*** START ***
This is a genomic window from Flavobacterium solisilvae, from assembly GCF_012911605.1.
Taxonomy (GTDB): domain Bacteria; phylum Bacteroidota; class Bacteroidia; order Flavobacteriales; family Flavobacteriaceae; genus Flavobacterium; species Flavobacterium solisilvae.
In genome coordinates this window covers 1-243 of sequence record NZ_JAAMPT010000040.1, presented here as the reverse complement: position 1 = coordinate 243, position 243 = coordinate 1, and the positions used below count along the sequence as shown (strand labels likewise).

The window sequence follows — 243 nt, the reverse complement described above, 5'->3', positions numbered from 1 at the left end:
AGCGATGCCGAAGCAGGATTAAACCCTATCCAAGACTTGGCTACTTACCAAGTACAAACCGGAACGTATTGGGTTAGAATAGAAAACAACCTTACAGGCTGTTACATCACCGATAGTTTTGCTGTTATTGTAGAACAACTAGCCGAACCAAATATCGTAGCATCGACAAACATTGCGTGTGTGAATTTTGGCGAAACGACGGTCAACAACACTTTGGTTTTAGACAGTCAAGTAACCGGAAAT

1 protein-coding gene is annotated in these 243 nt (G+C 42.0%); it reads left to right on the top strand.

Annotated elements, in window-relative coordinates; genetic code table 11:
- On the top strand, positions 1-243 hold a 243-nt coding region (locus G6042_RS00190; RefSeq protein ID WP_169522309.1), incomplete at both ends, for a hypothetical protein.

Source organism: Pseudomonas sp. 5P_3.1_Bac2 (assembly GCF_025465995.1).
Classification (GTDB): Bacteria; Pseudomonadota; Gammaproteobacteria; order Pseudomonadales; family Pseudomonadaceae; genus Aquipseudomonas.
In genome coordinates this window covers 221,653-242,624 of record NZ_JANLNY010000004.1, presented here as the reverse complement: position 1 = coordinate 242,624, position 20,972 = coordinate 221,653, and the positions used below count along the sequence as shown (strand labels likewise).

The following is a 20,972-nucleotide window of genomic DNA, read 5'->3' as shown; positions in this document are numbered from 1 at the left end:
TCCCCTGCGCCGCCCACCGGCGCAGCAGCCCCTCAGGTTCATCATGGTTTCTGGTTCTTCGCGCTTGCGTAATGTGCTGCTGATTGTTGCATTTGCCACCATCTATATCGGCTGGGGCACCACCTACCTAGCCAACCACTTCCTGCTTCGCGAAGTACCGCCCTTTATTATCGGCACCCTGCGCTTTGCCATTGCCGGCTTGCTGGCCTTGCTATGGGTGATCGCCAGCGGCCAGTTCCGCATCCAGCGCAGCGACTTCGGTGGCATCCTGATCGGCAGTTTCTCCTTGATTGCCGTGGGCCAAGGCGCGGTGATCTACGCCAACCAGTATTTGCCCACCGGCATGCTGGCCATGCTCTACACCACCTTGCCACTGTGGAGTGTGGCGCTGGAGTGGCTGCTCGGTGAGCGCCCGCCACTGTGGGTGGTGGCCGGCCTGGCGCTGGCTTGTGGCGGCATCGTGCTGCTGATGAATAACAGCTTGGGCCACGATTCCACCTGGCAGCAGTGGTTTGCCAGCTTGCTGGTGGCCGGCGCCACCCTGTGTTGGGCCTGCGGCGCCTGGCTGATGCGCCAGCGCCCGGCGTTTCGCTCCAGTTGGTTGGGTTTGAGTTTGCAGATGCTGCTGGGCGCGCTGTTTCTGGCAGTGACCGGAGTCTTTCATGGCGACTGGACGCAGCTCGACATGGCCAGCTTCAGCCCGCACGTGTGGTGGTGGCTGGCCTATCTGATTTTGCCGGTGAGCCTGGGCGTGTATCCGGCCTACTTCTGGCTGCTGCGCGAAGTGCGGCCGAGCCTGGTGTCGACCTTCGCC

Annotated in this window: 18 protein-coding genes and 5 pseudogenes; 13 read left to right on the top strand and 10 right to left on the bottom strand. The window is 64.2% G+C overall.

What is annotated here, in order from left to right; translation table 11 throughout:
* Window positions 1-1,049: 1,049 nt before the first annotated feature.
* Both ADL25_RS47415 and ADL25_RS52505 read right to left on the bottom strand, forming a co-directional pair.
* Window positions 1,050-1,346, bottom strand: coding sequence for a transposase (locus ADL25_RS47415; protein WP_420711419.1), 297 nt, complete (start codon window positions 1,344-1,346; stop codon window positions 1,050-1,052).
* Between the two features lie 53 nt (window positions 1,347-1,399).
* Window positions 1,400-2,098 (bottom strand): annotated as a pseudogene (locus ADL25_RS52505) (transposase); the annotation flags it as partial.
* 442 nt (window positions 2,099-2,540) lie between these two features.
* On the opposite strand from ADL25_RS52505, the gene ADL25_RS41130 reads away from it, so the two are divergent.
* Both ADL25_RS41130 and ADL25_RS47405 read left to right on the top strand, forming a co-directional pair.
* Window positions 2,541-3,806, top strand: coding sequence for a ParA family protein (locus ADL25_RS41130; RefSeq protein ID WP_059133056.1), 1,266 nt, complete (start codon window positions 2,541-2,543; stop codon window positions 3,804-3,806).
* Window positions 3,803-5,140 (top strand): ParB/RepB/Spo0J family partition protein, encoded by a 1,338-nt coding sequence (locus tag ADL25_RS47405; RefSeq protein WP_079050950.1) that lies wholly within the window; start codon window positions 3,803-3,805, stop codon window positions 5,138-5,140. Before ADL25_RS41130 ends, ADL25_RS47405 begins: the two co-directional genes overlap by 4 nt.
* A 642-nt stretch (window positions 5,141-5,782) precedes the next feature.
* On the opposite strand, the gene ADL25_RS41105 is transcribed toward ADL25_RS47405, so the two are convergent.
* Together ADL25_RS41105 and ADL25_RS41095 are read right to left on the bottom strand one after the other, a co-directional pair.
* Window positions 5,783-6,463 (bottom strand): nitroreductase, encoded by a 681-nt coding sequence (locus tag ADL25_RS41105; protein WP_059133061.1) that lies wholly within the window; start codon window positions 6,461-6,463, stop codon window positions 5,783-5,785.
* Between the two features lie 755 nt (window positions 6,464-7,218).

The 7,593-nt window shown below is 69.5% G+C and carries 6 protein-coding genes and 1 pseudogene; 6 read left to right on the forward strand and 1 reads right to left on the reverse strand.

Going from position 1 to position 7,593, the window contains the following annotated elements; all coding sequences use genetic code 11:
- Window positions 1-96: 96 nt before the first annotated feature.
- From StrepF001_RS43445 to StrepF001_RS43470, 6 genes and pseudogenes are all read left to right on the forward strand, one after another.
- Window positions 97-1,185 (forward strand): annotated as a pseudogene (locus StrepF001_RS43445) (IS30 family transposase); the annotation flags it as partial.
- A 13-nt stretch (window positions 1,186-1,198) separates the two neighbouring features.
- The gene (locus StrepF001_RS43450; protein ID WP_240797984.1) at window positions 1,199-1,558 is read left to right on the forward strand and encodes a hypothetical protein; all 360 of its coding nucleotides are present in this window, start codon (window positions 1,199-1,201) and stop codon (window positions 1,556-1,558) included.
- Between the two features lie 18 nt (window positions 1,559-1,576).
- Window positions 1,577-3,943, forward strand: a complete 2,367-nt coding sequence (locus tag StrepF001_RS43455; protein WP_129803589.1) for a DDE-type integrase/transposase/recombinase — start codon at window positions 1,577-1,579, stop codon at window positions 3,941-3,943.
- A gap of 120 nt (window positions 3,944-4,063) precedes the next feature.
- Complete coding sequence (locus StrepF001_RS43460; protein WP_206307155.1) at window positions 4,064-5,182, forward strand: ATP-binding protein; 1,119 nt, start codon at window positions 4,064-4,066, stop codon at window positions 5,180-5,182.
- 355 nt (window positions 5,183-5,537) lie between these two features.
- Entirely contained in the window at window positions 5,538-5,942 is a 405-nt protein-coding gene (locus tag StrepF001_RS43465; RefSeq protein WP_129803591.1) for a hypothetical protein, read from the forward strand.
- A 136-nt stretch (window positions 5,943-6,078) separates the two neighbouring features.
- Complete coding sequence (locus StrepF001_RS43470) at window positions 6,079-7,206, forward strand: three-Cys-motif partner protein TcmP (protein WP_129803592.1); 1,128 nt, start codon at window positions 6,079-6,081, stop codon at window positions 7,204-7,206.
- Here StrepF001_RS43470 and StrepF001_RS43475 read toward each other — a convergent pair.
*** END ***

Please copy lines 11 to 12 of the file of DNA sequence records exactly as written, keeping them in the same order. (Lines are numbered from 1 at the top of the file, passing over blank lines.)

In genome coordinates this window covers 221,653-242,624 of record NZ_JANLNY010000004.1, presented here as the reverse complement: position 1 = coordinate 242,624, position 20,972 = coordinate 221,653, and the positions used below count along the sequence as shown (strand labels likewise).

The following is a 20,972-nucleotide window of genomic DNA, read 5'->3' as shown; positions in this document are numbered from 1 at the left end: